lördag 18 maj 2013

The Kick (วอนโดนเตะ!!, 2011)



Last year I visited Thailand for the second time and even if I bought at least 50 movies there, met movie legends and had a blast in every way possible, I think The Kick is one of the first Thai movies I've watched in almost a year. It's not that I got tired of Thai films, it's that I miss Thailand (and Bangkok) so damn much. Watching these flicks makes me go into some kind of post-Thailand depression - and it happens every time. I never travel to Thailand to drink cheap booze or lay on the beach, for me it's about meeting fanastic people, getting lost in the labyrinth of Bangkok streets... I feel at home there, which is odd - I dislike when it's people everywhere. But Bangkok makes me feelt at home. Need to go there soon again...
The Kick is director Prachya Pinkaew (Ong-Bak, Tom yum goong) latest movie to be released, and it was in 2011 (I'm ignoring Elephant White from the same year, which just felt like another boring American action film). But it's never been released in any easy accessible English (or Swedish)-friendly release - until I noticed that Swedish company Njuta Films would release it! One way or another it found it's way to me and hey, this isn't bad at all!
A South Korean Taekwondo family have emigrated to Thailand to (I guess) run a school and stuff like that. By a coincidence they help saving a national treasure, an ancient knife (the McGuffin of this movie, it could have been an elephant, a Buddha or something else - it's just not that important). The baddies wants revenge and the knife, and attacks the family and kidnaps their youngest kid - and the family is forced to help them steal the knife again! But of course they want to make everything right - together with their Thai relatives, masters of Muay Thai!
The films of Pinkaew (and stunt choreographer Rittikrai) have never been famous for their elaborate plots and it's the same with The Kick. It's a very simple story, almost too simple, but works because one of the best casts so far in one of their movies. The South Korean actors are all very good, and handles both the drama and action very well. The main Thai actors are the BRILLIANT JeeJa Yanin, one of the best female fighters I've seen and also a fine actress, and the famous comedian Petchtai Wongkamlao aka Mum Jokmok. I like him, but he's a very aquired taste - and I'm happy to say that he's bringing us a low-key, realistic performance here with very little of his trademark comedy - and he's great. I hope to see him do stuff like this more. He's perfect as a grumpy middle-aged uncle.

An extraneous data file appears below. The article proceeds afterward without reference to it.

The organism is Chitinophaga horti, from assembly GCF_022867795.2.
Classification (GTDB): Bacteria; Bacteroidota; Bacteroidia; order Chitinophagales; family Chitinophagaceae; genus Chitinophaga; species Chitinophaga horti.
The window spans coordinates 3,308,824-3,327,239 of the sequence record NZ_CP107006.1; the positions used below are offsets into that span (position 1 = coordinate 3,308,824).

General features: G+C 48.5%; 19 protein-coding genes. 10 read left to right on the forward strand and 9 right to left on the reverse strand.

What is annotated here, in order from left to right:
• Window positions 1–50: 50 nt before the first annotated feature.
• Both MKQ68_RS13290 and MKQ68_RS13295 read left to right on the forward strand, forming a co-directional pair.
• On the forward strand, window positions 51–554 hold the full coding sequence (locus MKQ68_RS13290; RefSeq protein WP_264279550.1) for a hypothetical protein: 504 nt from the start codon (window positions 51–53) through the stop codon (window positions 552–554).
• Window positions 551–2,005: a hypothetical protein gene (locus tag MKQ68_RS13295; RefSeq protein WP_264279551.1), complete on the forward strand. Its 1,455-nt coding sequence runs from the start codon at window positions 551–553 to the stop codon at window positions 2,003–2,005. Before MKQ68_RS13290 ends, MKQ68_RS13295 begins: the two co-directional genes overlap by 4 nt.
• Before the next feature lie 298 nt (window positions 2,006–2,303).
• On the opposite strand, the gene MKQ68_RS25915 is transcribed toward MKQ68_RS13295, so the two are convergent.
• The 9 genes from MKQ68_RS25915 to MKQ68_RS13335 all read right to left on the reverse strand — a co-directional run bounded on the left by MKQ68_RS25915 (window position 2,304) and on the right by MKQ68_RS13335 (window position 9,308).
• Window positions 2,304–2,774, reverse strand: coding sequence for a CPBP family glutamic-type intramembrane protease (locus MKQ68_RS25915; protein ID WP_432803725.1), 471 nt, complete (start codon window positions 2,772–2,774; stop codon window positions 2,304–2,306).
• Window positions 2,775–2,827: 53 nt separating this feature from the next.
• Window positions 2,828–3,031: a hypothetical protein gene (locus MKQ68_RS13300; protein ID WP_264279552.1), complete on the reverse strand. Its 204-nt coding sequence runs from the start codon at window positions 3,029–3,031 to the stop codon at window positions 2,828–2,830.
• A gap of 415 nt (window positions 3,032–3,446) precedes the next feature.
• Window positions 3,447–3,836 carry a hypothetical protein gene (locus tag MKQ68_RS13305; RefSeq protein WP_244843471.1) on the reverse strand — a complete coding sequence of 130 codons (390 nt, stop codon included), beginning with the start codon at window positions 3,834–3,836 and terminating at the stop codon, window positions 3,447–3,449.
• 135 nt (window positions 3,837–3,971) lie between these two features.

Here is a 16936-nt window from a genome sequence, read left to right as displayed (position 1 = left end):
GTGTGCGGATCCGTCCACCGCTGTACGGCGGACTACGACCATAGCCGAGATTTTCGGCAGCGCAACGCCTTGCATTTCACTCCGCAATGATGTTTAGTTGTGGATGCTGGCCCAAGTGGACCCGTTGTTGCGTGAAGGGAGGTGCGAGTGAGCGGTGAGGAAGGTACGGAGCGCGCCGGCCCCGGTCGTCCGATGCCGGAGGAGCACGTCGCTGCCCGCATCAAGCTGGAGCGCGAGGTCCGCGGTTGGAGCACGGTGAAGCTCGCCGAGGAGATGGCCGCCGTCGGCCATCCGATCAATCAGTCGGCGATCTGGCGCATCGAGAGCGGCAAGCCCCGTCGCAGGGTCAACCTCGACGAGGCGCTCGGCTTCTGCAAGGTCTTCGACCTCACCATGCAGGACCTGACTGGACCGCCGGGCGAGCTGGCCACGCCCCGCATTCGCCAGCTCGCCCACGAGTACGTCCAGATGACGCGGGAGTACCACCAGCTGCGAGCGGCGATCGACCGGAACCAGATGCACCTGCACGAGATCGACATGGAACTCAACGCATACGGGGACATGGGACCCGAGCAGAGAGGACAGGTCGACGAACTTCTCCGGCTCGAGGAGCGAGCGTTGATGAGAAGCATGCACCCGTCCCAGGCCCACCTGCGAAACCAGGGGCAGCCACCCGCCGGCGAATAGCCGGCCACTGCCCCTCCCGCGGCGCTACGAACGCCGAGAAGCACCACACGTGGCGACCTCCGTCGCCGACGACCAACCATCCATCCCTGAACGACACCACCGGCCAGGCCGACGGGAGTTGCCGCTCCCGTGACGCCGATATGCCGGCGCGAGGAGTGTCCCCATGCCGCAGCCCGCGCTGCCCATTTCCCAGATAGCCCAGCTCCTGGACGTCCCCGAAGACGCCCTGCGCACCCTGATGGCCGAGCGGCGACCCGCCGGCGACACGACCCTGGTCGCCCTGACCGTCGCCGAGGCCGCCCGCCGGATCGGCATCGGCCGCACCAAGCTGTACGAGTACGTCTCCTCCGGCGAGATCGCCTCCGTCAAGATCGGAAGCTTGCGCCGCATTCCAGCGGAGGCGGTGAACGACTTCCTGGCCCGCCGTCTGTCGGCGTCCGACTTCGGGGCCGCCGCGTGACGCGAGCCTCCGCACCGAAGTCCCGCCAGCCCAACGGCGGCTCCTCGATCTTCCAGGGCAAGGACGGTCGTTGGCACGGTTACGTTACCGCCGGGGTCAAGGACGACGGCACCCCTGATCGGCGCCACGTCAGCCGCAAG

But like all of these films the action is the number one star. Now, this is a family friendly action film so don't expect the bloodshed and ultra-violence of the Ong-Bak or Born to Fight, but it doesn't mean it's spectacular. The fights are as usual filmed in a way so we can see what's happening and they're getting gradually more spectacular the further the story goes. The highlight is the when the teenage son uses his dance moves to fight a bunch of baddies in the jungle. It's a brilliant example of how Pinkaew and Rittikrai always tries to evolve the fights, makes them a bit more unique than the usual stuff. Another fun scene is in a kitchen when Mum Jokmok and the South Korean mother creates a chaotic symphony by destroying everything around them in order to kick the shit out of the bad guys. 
It's a lot of action and some very fine stunts during the last half of the movie. So I'm sure you won't be disappointed. It's a fine co-production between South Korea and Thailand and I'm surprised I haven't it seen it getting better distributon outside Asia. I hope more fans of creative martial arts will get a chance to see it.